Estate or legacy gifts are contributions to a designated charity that become effective after the donor's death. No other planned gift is as simple to implement or as easy to change. You, the donor, maintain use and control of assets and financial resources during your lifetime for as long as you need them, and the charitable transfer occurs at death.

    Life insurance

    Naming Unbound as the beneficiary of a life insurance policy can provide a lasting gift with no current out of pocket cost. The transfer ownership of ownership and beneficiary designation to Unbound of a paid-up policy you no longer need, in most instances, will qualify as a charitable deduction for tax purposes. Likewise, Unbound can also be named as the owner and/or beneficiary of a new or existing policy.

    If you require additional information about naming Unbound as beneficiary of a life insurance policy, please contact us. If you choose to include Unbound in your estate plan, please notify us. Your courtesy notification will allow us to express our gratitude and update our files with the intended use of your donation.

    Download PDF    How to make a charitable gift with life insurance


    Wills and trusts

    Plan now and create a lasting legacy through your will or trust. Naming Unbound as a beneficiary in your estate plan costs nothing during your lifetime. However, the long-term funding it will provide later can be a transformational gift that ensures your care and concern for Unbound families will continue. Your gift can also create a lasting impact for someone you genuinely care about, namely, your sponsored friend.

    Sample bequest language and other information regarding estate gifts is available in the link below. This language may be easily adapted to provide ongoing benefits for your sponsored friend and support the ongoing work of Unbound.

    If you have questions or require additional assistance regarding legacy gifts to Unbound in your will or trust, please contact us. If you choose to include Unbound in your estate plan, please notify us. Your courtesy notification will allow us to express our gratitude and update our files with the intended use of your donation.

    Download PDF   How to include Unbound in your will or trust


    Retirement accounts

    Important new legislation recently signed into law permanently extends the Charitable IRA Rollover Donation into future years. This special provision of H.R. 2029 allows taxpayers age 70 ½ and older to make tax-free charitable contributions up to $100,000 per year from traditional Individual Retirement Accounts and Roth IRAs.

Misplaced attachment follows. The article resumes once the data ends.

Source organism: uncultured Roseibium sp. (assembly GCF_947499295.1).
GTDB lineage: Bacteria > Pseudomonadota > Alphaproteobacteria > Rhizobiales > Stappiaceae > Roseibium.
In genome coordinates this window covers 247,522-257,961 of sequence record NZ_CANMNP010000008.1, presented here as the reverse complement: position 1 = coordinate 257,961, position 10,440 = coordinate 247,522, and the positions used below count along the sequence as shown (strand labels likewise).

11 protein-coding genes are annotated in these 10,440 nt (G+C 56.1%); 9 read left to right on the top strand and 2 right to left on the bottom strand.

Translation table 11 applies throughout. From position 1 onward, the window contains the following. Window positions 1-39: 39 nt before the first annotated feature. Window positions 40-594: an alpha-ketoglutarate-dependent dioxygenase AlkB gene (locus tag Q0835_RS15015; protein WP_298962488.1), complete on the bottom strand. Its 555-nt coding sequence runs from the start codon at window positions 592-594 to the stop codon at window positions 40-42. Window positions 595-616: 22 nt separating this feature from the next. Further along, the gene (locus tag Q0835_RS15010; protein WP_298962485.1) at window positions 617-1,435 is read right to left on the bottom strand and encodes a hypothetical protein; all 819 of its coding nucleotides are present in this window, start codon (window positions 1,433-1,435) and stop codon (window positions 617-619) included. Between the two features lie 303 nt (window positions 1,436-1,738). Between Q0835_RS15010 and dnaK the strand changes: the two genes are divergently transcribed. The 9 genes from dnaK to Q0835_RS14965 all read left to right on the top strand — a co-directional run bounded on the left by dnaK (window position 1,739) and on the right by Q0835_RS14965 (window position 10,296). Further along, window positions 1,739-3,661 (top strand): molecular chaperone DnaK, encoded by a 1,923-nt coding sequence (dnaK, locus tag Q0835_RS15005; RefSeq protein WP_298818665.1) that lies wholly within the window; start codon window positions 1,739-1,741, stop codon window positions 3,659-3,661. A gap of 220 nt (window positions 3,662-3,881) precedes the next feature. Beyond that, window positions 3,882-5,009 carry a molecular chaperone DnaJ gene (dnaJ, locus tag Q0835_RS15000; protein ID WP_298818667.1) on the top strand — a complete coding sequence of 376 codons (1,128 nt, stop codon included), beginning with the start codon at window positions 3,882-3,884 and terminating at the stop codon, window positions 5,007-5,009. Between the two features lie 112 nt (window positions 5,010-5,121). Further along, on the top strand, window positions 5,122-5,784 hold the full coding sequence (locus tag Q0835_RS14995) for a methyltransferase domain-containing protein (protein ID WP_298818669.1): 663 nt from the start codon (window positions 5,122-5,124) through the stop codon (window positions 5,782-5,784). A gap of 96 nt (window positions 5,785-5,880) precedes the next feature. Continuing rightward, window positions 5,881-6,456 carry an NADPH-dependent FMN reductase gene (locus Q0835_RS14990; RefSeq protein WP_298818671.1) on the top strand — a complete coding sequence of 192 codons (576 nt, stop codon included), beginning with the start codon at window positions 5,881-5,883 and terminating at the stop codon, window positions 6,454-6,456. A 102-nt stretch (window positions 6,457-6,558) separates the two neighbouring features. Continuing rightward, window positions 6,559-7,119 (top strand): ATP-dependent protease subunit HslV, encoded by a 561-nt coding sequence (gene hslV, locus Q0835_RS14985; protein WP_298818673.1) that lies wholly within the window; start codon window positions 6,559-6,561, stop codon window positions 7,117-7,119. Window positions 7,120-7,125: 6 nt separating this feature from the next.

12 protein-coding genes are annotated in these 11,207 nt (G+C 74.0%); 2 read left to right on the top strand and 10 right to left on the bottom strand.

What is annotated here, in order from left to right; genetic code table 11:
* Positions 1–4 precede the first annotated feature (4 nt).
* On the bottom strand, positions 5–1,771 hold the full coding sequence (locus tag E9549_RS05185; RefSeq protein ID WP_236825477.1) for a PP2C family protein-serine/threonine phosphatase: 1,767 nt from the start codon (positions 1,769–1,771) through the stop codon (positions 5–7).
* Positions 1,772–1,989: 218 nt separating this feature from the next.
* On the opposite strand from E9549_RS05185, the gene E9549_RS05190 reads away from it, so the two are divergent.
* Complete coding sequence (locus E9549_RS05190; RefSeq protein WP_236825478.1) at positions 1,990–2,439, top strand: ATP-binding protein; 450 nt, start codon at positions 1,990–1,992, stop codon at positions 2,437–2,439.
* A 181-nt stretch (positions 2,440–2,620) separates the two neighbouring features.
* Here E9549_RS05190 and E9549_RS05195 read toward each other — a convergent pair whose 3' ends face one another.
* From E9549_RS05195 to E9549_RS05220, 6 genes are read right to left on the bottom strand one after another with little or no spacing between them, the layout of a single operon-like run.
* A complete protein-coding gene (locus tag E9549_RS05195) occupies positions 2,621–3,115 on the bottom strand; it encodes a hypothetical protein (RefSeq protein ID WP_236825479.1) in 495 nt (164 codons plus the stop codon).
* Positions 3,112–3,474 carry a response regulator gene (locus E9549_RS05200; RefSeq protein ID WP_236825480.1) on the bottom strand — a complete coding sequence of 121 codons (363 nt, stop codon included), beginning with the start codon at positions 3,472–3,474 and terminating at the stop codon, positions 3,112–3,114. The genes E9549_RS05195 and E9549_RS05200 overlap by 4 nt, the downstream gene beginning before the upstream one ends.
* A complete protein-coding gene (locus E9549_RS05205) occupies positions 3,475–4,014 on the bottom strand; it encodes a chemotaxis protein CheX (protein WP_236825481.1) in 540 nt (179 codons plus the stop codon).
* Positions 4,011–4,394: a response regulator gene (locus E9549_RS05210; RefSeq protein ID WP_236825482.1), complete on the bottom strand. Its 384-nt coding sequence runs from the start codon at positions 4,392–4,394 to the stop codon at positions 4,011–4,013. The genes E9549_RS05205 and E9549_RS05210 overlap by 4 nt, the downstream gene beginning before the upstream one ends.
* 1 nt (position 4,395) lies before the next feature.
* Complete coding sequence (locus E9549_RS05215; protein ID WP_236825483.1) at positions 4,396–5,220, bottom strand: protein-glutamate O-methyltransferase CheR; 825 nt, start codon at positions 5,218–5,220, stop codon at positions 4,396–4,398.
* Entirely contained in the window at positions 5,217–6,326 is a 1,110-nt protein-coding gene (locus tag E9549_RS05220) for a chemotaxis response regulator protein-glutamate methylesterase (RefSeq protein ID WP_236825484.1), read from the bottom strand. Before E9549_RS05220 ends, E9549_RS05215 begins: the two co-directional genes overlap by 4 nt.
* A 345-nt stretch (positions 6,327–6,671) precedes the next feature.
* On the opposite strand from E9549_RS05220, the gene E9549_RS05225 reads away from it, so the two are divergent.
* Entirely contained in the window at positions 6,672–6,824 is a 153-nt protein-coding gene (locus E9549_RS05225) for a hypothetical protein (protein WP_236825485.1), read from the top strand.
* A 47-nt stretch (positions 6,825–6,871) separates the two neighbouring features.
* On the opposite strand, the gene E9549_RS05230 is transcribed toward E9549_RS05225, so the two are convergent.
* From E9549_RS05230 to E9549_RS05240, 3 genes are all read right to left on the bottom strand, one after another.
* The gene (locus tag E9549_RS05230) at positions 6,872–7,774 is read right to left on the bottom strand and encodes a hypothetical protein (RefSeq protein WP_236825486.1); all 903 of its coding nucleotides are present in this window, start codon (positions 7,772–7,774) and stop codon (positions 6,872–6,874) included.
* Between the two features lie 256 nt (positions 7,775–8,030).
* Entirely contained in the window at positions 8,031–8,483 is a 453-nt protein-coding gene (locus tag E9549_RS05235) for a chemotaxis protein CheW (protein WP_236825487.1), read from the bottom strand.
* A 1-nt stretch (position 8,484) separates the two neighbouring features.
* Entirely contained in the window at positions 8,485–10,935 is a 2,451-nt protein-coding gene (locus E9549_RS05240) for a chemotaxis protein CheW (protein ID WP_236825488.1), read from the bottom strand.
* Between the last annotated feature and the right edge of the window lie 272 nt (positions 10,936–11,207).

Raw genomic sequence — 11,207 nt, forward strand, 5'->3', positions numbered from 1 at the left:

For those who qualify, the Charitable IRA Rollover Donation provides an excellent opportunity to utilize all or part of your Required Minimum Distribution (RMD) for charitable giving. Many of our sponsors are suspending monthly donations in favor of a single annual gift from their IRA. Your donation is paid directly to Unbound from your financial institution and is not subject to federal income taxes. In addition, this gift will not appear on a Form 1099-R with other taxable distributions from your investment accounts. This is an added benefit for donors who are unable to itemize deductions or include charitable contributions on their individual income tax return.

    In addition, naming Unbound as beneficiary of your retirement plan or investment account can provide ongoing support for your sponsored friend and help continue our work with families living in poverty. You may be surprised to learn that assets accumulated in your qualified retirement account such as an IRA, 401(k), 403(b), Keogh, deferred annuity and other tax-deferred investments can be among the most heavily-taxed assets in your estate.

    These assets are accumulated primarily on a pre-tax and/or tax-deferred basis. The naming of anyone other than a spouse and/or qualifying charity as beneficiary will create a significant tax liability for other family members and loved ones.